For the first time since September, the front-month Brent futures curve has flipped into contango suggesting notable physical supply being added (driving the front-month below the curve) - a sure sign of an oversupplied market.
Despite oil’s surge to near $80 a barrel, some corners of the market that reflect the trading of actual barrels are weakening fast.
That’s in part because for the coming months cheaper U.S. crude is set to flood across the Atlantic, while demand for Brent grades from traditional buyers in Asia has been muted, according to Citigroup Inc. analyst Chris Main.
Oil refiners have plenty of crude at hand right now, with unsold cargoes in north-west Europe, the Mediterranean, China, and West Africa, according to physical traders who asked not to be named discussing market movements.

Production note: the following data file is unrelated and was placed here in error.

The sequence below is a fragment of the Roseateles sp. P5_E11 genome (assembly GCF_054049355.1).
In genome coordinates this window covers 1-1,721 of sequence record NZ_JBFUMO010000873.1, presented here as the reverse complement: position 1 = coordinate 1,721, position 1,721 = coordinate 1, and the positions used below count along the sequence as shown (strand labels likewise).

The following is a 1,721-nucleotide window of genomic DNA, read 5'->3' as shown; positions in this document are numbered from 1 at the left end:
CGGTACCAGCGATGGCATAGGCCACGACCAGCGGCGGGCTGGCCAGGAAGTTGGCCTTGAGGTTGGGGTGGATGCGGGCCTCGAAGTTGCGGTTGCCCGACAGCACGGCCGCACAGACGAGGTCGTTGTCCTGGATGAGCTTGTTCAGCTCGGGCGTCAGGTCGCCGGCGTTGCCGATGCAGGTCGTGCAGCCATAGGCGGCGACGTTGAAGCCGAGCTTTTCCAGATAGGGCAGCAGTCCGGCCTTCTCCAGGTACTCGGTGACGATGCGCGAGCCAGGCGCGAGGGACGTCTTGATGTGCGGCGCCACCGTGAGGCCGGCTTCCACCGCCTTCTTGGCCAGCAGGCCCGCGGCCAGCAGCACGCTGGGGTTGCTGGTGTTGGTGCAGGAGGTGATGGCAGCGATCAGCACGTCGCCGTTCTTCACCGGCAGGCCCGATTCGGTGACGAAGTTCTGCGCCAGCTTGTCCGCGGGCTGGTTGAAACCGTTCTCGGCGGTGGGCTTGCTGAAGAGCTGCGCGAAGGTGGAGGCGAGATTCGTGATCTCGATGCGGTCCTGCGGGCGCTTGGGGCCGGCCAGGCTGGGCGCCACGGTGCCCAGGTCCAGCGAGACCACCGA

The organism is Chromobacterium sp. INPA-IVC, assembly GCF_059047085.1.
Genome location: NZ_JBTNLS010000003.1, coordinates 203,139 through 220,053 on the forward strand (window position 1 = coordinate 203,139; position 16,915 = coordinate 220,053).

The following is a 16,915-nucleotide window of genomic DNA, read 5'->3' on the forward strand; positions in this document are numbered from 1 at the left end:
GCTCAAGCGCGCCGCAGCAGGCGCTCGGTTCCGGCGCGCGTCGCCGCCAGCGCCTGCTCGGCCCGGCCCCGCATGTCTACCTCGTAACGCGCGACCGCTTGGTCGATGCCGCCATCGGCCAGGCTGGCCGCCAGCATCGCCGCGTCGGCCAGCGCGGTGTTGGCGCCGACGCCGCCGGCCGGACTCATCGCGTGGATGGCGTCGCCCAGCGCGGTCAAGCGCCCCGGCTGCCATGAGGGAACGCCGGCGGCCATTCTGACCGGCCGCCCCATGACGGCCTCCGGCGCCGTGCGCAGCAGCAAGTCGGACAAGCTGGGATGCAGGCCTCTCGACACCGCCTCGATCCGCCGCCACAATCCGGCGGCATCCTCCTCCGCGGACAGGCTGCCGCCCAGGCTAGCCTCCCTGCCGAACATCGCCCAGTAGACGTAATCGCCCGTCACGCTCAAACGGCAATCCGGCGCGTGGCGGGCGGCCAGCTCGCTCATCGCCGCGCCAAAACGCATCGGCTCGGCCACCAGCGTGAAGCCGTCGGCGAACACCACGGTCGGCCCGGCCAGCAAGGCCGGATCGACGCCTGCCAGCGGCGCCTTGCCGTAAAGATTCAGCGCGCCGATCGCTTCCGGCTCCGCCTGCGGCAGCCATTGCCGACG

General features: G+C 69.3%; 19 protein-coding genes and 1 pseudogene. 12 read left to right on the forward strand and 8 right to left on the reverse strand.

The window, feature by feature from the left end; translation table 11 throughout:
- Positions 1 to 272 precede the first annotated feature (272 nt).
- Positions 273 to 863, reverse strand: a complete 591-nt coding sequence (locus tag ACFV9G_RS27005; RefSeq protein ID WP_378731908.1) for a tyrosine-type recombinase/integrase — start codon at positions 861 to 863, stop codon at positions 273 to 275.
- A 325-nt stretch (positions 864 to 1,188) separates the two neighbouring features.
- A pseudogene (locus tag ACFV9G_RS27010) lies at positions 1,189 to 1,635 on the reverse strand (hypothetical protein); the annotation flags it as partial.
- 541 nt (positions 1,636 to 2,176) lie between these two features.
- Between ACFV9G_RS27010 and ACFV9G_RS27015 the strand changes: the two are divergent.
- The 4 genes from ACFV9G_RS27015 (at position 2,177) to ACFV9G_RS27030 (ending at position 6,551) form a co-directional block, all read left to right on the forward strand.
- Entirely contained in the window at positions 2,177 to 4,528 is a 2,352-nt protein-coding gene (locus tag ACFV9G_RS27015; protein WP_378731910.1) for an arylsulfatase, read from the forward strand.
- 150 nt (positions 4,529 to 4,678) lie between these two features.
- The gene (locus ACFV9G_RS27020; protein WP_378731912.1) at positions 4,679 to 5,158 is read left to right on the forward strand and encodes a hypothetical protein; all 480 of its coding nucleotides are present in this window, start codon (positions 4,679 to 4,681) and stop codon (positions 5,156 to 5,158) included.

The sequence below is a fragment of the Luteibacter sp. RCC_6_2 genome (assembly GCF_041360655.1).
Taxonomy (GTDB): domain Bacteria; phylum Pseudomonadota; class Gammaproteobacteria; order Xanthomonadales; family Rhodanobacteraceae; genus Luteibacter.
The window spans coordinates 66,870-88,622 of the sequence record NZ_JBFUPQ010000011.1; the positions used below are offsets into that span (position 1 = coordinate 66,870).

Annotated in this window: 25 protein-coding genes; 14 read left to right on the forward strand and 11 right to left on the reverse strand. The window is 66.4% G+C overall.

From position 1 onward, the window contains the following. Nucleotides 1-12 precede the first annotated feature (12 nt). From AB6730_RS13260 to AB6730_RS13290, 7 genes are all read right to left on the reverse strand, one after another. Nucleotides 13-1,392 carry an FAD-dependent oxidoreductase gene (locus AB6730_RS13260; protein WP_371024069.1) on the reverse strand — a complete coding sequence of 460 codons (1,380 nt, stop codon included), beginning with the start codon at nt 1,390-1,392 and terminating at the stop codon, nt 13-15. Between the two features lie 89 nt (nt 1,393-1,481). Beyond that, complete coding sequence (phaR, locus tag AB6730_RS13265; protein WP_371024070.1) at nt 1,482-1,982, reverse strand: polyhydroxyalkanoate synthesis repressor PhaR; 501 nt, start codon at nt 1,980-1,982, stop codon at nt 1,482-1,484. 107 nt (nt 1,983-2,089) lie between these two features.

As Bloomberg reports, for weeks, physical oil traders wondered whether the weakness in the physical oil market could bring down the paper -- or derivatives -- market. Add seasonal refinery maintenance and the combination has "barrels without a home, creating a prompt overhang," said Amrita Sen, chief oil analyst at Energy Aspects Ltd. in London.
As Barclays analyst Michael Cohen wrote in a report this week:
“Barring further disruptions our balances suggest a steady correction from these highs over this year and next."
“Some indicators are already not so positive. Brent time-spreads and CFDs have moved sharply lower. ICE gasoil time-spreads have also been trending lower”
And that is what is happening.